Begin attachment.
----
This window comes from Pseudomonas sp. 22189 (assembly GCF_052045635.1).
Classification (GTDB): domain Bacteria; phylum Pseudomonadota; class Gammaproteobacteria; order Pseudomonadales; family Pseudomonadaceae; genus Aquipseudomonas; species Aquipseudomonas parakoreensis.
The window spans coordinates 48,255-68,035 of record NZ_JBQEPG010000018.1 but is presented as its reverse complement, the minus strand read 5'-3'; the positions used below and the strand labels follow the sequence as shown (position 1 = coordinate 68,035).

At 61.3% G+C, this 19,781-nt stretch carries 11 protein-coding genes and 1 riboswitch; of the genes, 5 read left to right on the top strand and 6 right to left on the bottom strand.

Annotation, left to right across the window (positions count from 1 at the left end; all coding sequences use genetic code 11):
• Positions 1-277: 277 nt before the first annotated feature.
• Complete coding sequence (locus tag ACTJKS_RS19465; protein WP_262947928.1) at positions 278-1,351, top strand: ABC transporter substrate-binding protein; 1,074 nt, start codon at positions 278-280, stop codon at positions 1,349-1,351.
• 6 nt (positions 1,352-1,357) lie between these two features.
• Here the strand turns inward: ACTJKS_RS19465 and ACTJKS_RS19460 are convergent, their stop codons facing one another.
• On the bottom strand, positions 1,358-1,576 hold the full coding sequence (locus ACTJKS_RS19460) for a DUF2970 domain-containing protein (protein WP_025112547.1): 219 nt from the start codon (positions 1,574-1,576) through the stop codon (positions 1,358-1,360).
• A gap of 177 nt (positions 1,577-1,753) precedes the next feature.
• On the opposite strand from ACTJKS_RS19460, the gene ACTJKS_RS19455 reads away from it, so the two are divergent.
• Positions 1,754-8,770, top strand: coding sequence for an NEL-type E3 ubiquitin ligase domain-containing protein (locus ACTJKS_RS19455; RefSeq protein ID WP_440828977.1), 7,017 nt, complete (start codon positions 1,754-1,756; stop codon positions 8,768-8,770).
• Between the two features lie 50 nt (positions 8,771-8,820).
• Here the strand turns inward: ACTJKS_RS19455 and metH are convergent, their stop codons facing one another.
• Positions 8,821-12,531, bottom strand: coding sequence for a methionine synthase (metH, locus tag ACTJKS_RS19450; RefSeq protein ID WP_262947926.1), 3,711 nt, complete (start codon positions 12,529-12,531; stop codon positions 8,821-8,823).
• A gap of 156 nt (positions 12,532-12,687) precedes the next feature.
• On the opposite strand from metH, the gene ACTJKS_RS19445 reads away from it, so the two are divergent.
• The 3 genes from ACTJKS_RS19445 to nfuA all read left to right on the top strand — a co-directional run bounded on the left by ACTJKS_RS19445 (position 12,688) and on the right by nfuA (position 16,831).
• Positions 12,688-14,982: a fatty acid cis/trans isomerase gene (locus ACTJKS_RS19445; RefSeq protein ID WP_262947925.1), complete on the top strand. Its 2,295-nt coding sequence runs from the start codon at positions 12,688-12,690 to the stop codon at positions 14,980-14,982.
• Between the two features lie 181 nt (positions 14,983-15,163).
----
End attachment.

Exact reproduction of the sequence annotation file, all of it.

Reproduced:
This window comes from Pseudomonas sp. 22189 (assembly GCF_052045635.1).
Classification (GTDB): domain Bacteria; phylum Pseudomonadota; class Gammaproteobacteria; order Pseudomonadales; family Pseudomonadaceae; genus Aquipseudomonas; species Aquipseudomonas parakoreensis.
The window spans coordinates 48,255-68,035 of record NZ_JBQEPG010000018.1 but is presented as its reverse complement, the minus strand read 5'-3'; the positions used below and the strand labels follow the sequence as shown (position 1 = coordinate 68,035).

At 61.3% G+C, this 19,781-nt stretch carries 11 protein-coding genes and 1 riboswitch; of the genes, 5 read left to right on the top strand and 6 right to left on the bottom strand.

Annotation, left to right across the window (positions count from 1 at the left end; all coding sequences use genetic code 11):
• Positions 1-277: 277 nt before the first annotated feature.
• Complete coding sequence (locus tag ACTJKS_RS19465; protein WP_262947928.1) at positions 278-1,351, top strand: ABC transporter substrate-binding protein; 1,074 nt, start codon at positions 278-280, stop codon at positions 1,349-1,351.
• 6 nt (positions 1,352-1,357) lie between these two features.
• Here the strand turns inward: ACTJKS_RS19465 and ACTJKS_RS19460 are convergent, their stop codons facing one another.
• On the bottom strand, positions 1,358-1,576 hold the full coding sequence (locus ACTJKS_RS19460) for a DUF2970 domain-containing protein (protein WP_025112547.1): 219 nt from the start codon (positions 1,574-1,576) through the stop codon (positions 1,358-1,360).
• A gap of 177 nt (positions 1,577-1,753) precedes the next feature.
• On the opposite strand from ACTJKS_RS19460, the gene ACTJKS_RS19455 reads away from it, so the two are divergent.
• Positions 1,754-8,770, top strand: coding sequence for an NEL-type E3 ubiquitin ligase domain-containing protein (locus ACTJKS_RS19455; RefSeq protein ID WP_440828977.1), 7,017 nt, complete (start codon positions 1,754-1,756; stop codon positions 8,768-8,770).
• Between the two features lie 50 nt (positions 8,771-8,820).
• Here the strand turns inward: ACTJKS_RS19455 and metH are convergent, their stop codons facing one another.
• Positions 8,821-12,531, bottom strand: coding sequence for a methionine synthase (metH, locus tag ACTJKS_RS19450; RefSeq protein ID WP_262947926.1), 3,711 nt, complete (start codon positions 12,529-12,531; stop codon positions 8,821-8,823).
• A gap of 156 nt (positions 12,532-12,687) precedes the next feature.
• On the opposite strand from metH, the gene ACTJKS_RS19445 reads away from it, so the two are divergent.
• The 3 genes from ACTJKS_RS19445 to nfuA all read left to right on the top strand — a co-directional run bounded on the left by ACTJKS_RS19445 (position 12,688) and on the right by nfuA (position 16,831).
• Positions 12,688-14,982: a fatty acid cis/trans isomerase gene (locus ACTJKS_RS19445; RefSeq protein ID WP_262947925.1), complete on the top strand. Its 2,295-nt coding sequence runs from the start codon at positions 12,688-12,690 to the stop codon at positions 14,980-14,982.
• Between the two features lie 181 nt (positions 14,983-15,163).